Constans attempted to steer a middle line in the church dispute between Orthodoxy and Monothelitism, by refusing to persecute either and prohibiting further discussion of the natures of Jesus Christ by decree in 648. Naturally, this live-and-let-live compromise satisfied few passionate participants in the dispute.
Pope Martin I had condemned both Monothelitism and Constans' attempt to halt debates over it (the Type of Constans) in the Lateran Council of 649. Now the emperor ordered his Exarch of Ravenna to arrest the Pope. One Exarch excused himself from this task, but his successor carried it out in 653. The Pope was brought to Constantinople and condemned as a criminal, ultimately being exiled to Kherson, where he died in 655.
In 661, Constans launched an assault against the Lombard Duchy of Benevento, which then occupied most of Southern Italy. Taking advantage of the fact that Lombard king Grimoald I of Benevento was engaged against Frankish forces from Neustria, Constans II disembarked at Taranto and besieged Lucera and Benevento. However, the latter resisted and Constans withdrew to Naples. During the travel from Benevento to Naples, Constans II was defeated by Mitolas, Count of Capua, near Pugna. Constans ordered Saburrus, the commander of his army, to attack again the Lombards but he was defeated by the Beneventani at Forino, between Avellino and Salerno. He was subsequently assassinated, allegedly by his chamberlain who forced Constans' head into a bucket of water while the Emperor was in his bath.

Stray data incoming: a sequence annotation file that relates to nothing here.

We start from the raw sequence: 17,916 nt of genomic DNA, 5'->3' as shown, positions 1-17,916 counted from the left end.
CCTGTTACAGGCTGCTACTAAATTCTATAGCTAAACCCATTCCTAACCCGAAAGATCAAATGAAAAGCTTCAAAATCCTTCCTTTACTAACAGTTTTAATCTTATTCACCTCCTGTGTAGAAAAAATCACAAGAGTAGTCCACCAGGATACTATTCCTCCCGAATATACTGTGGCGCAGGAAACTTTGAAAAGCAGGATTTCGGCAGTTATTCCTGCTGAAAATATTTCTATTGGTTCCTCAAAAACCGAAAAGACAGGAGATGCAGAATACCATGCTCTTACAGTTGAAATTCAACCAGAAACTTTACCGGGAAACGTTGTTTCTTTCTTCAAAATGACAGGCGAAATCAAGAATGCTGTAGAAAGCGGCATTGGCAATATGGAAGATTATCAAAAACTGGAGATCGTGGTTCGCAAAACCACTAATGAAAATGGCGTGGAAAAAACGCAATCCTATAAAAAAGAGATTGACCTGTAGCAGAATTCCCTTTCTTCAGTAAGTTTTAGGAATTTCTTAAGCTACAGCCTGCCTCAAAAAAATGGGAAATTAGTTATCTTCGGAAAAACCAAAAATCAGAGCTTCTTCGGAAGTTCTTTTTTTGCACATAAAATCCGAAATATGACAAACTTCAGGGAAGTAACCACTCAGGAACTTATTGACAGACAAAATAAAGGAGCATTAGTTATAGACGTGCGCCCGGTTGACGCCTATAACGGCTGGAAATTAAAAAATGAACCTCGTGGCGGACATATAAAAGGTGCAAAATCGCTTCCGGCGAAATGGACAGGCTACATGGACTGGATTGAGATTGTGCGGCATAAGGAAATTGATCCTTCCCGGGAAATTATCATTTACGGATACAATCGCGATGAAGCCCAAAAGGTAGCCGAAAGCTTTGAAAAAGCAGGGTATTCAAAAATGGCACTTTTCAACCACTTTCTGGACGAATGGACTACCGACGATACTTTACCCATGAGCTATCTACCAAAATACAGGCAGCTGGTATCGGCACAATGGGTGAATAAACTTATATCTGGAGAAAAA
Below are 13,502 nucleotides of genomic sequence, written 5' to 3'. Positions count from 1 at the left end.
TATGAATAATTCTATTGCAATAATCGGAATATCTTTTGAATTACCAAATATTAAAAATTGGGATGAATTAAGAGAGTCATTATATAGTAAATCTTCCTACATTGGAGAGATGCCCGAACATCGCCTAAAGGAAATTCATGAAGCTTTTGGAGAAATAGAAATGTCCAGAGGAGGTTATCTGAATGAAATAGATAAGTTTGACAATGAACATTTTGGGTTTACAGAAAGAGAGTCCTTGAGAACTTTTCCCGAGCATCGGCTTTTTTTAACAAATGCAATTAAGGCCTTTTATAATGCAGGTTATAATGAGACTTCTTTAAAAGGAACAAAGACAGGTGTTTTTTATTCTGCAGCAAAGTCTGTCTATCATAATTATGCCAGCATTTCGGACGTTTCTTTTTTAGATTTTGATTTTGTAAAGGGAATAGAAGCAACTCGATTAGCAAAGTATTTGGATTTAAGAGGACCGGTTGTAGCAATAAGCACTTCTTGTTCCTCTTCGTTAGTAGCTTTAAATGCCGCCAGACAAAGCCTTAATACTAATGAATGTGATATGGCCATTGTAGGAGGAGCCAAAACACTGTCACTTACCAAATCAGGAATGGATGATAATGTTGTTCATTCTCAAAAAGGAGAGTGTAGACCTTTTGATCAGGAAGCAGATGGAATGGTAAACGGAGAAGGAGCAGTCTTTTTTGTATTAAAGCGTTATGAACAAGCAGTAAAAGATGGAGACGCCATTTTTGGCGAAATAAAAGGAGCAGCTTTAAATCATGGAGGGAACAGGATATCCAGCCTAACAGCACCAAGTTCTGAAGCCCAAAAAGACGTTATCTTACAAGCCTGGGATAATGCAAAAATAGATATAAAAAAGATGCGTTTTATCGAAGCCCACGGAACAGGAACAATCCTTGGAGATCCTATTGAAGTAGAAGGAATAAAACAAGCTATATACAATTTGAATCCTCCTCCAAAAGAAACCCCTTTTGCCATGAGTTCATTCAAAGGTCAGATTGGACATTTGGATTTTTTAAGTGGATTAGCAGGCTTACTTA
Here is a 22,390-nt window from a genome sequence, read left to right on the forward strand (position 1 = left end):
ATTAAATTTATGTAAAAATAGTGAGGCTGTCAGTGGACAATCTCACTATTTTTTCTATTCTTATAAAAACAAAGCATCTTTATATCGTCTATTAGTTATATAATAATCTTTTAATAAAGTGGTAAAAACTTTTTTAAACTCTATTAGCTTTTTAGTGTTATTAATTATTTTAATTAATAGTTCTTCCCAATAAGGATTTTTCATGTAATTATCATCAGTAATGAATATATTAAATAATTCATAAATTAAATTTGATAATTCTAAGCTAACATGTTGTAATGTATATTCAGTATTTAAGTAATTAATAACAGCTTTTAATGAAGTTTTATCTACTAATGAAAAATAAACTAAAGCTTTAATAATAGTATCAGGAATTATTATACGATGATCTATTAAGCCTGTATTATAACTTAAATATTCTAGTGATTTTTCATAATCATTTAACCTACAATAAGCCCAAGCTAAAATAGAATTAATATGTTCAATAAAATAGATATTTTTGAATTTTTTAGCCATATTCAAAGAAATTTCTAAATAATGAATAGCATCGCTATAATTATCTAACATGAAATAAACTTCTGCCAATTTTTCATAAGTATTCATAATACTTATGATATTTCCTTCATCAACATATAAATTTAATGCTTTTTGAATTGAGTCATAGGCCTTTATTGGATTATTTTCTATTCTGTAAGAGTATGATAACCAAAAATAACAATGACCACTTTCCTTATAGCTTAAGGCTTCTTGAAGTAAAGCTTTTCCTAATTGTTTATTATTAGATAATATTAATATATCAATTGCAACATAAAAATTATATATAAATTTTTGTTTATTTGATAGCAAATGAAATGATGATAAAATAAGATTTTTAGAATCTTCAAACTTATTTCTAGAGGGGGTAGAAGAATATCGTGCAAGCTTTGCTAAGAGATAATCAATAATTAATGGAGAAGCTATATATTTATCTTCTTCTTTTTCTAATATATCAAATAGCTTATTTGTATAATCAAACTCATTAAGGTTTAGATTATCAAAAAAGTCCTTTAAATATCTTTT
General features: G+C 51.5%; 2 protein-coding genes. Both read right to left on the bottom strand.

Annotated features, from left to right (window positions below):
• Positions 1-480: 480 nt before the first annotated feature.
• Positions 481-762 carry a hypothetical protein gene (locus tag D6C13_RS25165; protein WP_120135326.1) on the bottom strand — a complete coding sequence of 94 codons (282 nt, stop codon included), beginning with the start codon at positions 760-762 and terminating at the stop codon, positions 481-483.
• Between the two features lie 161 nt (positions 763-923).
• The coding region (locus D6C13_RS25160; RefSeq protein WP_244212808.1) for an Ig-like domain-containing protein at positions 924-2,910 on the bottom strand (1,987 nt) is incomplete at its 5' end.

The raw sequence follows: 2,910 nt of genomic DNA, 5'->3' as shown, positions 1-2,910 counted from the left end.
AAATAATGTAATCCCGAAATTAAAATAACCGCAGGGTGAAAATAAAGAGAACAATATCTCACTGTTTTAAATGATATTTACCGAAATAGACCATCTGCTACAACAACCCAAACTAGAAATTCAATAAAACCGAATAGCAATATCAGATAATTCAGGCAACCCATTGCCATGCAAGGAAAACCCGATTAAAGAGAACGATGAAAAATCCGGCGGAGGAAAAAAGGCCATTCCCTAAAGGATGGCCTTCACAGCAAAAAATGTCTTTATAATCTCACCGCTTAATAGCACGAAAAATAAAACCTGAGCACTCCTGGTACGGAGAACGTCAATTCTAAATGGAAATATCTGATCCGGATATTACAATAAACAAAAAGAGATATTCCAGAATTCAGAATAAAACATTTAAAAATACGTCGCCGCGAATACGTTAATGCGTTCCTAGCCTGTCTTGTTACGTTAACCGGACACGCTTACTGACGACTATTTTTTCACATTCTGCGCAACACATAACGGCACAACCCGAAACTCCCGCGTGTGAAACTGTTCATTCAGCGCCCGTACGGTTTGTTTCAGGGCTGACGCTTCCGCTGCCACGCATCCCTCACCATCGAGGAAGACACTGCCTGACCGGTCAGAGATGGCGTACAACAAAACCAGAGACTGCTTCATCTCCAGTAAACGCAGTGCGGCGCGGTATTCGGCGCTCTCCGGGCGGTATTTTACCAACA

Constans II was long dead by the time his grandson, Justinian II, was born. Nonetheless, in his memoir, Justinian wrote reverently of his grandfather, often harkening back to the great deeds Constans had achieved for the Byzantine Empire. When recounting Constans seizure and exile of Pope Martin I and Maximus the Confessor, Justinian (who'd known exile before beginning his memoir) concluded Constans was truly a hard man.
Constans II in Agent of ByzantiumEdit
In the 7th century, Constans II succeeded in regaining Italia from the Lombards. He installed his own Bishop of Rome since he disapproved of the doctrines of the incumbent. The deposed Pope fled to the Franco-Saxon kingdoms and they along with Britannia continued to follow that shadowy line of popes.
| Regnal titles|
| Succeeded by|
| Political offices|
Herakleios in 610
|Consul of the Roman Empire|
| Succeeded by|
Justinian II in 686